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Encyclopedia > MiRNA


In genetics, a miRNA (micro-RNA) is a form of single-stranded RNA which is typically 20-25 nucleotides long, and is thought to regulate the expression of other genes. miRNAs are RNA genes which are transcribed from DNA, but are not translated into protein. The DNA sequence that codes for an miRNA gene is longer than the miRNA. This DNA sequence includes the miRNA sequence and an approximate reverse complement. When this DNA sequence is transcribed into a single-stranded RNA molecule, the miRNA sequence and its reverse-complement base pair to form a double stranded RNA hairpin loop; this forms a primary miRNA structure (pri-miRNA). In animals, the nuclear enzyme Drosha cleaves the base of the hairpin to form pre-miRNA. The pre-miRNA molecule is then actively transported out of the nucleus into the cytoplasm by Exportin 5, a carrier protein. The Dicer enzyme then cuts 20-25 nucleotides from the base of the hairpin to release the mature miRNA. In plants, which lack Drosha homologues, pri- and pre-miRNA processing by Dicer probably takes place in the nucleus, and mature miRNA duplexes are exported to the cytosol by Exportin 5. Genetics (from the Greek genno γεννώ= give birth) is the science of genes, heredity, and the variation of organisms. ... Ribonucleic acid (RNA) is a nucleic acid polymer consisting of covalently bound nucleotides. ... A nucleotide is a chemical compound that consists of a heterocyclic base, a sugar, and one or more phosphate groups. ... Gene expression, also called protein expression or often simply expression is the process by which a genes DNA sequence is converted into the structures and functions of a cell. ... This stylistic schematic diagram shows a gene in relation to the double helix structure of DNA and to a chromosome (right). ... It has been suggested that noncoding RNA be merged into this article or section. ... Transcription is the process through which a DNA sequence is enzymatically copied by an RNA polymerase to produce a complementary RNA. Or, in other words, the transfer of genetic information from DNA into RNA. In the case of protein-encoding DNA, transcription is the beginning of the process that ultimately... The general structure of a section of DNA Deoxyribonucleic acid (DNA) is a nucleic acid —usually in the form of a double helix— that contains the genetic instructions specifying the biological development of all cellular forms of life, and most viruses. ... Translation in the cytoplasm; tRNA carries amino acids which are added to the growing peptide chain in the ribosome. ... A representation of the 3D structure of myoglobin, showing coloured alpha helices. ... In mathematics, a sequence is a list of objects (or events) arranged in a linear fashion, such that the order of the members is well defined and significant. ... Transcription is the process through which a DNA sequence is enzymatically copied by an RNA polymerase to produce a complementary RNA. Or, in other words, the transfer of genetic information from DNA into RNA. In the case of protein-encoding DNA, transcription is the beginning of the process that ultimately... Ribonucleic acid (RNA) is a nucleic acid polymer consisting of covalently bound nucleotides. ... There are other meanings of hairpin In genetics, a hairpin is a part of single-stranded DNA, usually a palindromic sequence, that aligns with itself to form a needle-like structure. ... In cell biology, the nucleus (from Latin nucleus or nuculeus, kernel) is found in all eukaryotic cells and contains the nuclear genes which form most of the cells genetic material. ... Cytoplasm is like jelly-like material that fills cells. ... Dicer protein Dicer is an RNAse III nuclease which cuts dsRNA into siRNAs. ... Ribbon diagram of the enzyme TIM. TIM is catalytically perfect, meaning its conversion rate is limited, or nearly limited to its substrate diffusion rate. ... It has been suggested that Endonuclease be merged into this article or section. ...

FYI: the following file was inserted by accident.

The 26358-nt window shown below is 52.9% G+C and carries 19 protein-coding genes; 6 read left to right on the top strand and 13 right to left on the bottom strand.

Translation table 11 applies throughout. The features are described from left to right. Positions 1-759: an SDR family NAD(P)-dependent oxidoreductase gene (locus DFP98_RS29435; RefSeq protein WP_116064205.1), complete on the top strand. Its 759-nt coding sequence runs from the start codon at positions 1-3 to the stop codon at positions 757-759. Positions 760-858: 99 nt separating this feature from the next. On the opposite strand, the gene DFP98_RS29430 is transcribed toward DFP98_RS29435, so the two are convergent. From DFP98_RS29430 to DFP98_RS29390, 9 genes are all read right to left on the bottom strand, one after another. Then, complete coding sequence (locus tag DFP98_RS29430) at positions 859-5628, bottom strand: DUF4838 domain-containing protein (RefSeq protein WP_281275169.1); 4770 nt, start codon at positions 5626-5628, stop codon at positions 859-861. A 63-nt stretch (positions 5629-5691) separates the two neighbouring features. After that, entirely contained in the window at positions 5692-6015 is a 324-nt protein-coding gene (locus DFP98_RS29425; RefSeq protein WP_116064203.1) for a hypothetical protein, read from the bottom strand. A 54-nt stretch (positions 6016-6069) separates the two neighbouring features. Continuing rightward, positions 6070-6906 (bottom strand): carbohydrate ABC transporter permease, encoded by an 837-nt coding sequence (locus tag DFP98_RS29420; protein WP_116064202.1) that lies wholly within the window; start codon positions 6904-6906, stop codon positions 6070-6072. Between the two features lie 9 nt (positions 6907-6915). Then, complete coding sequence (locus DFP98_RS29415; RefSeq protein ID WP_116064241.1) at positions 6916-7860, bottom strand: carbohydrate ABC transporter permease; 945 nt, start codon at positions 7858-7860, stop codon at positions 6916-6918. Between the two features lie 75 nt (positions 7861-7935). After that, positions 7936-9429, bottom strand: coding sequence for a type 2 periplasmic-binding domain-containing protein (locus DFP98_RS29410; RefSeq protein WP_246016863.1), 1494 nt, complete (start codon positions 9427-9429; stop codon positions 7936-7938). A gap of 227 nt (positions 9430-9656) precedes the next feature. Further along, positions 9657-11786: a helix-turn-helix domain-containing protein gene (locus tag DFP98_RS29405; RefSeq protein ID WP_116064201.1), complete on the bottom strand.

The function of miRNAs appears to be in gene regulation. For that purpose, a miRNA is complementary to a part of one or more messenger RNAs (mRNAs). Animal miRNAs are usually complementary to a site in the 3' UTR whereas plant miRNAs are usually complementary to coding regions of mRNAs. The annealing of the miRNA to the mRNA then inhibits protein translation, but sometimes facilitates cleavage of the mRNA. This is thought to be the primary mode of action of plant miRNAs. In such cases, the formation of the double-stranded RNA through the binding of the miRNA triggers the degradation of the mRNA transcript through a process similar to RNA interference (RNAi), though in other cases it is believed that the miRNA complex blocks the protein translation machinery or otherwise prevents protein translation without causing the mRNA to be degraded. miRNAs may also target methylation of genomic sites which correspond to targeted mRNAs. miRNAs function in association with a complement of proteins collectively termed the miRNP. In genetics, a double-stranded DNA or RNA strand consists of two complementary strands of base pairs, which are non-covalently connected via two or three hydrogen bonds. ... The life cycle of an mRNA in a eukaryotic cell. ... In genetics, the 3 UTR (read as 3 prime untranslated region) is a particular section of messenger RNA (mRNA). ... RNA interference (RNAi) is a mechanism in molecular biology where the presence of certain fragments of double-stranded RNA (dsRNA) interferes with the expression of a particular gene which shares a homologous sequence with the dsRNA. Before RNAi was well characterized, it was called by other names, including post transcriptional... In biochemistry, methylation refers to the replacement of a hydrogen atom (H) with a methyl group (CH3), regardless of the substrate. ...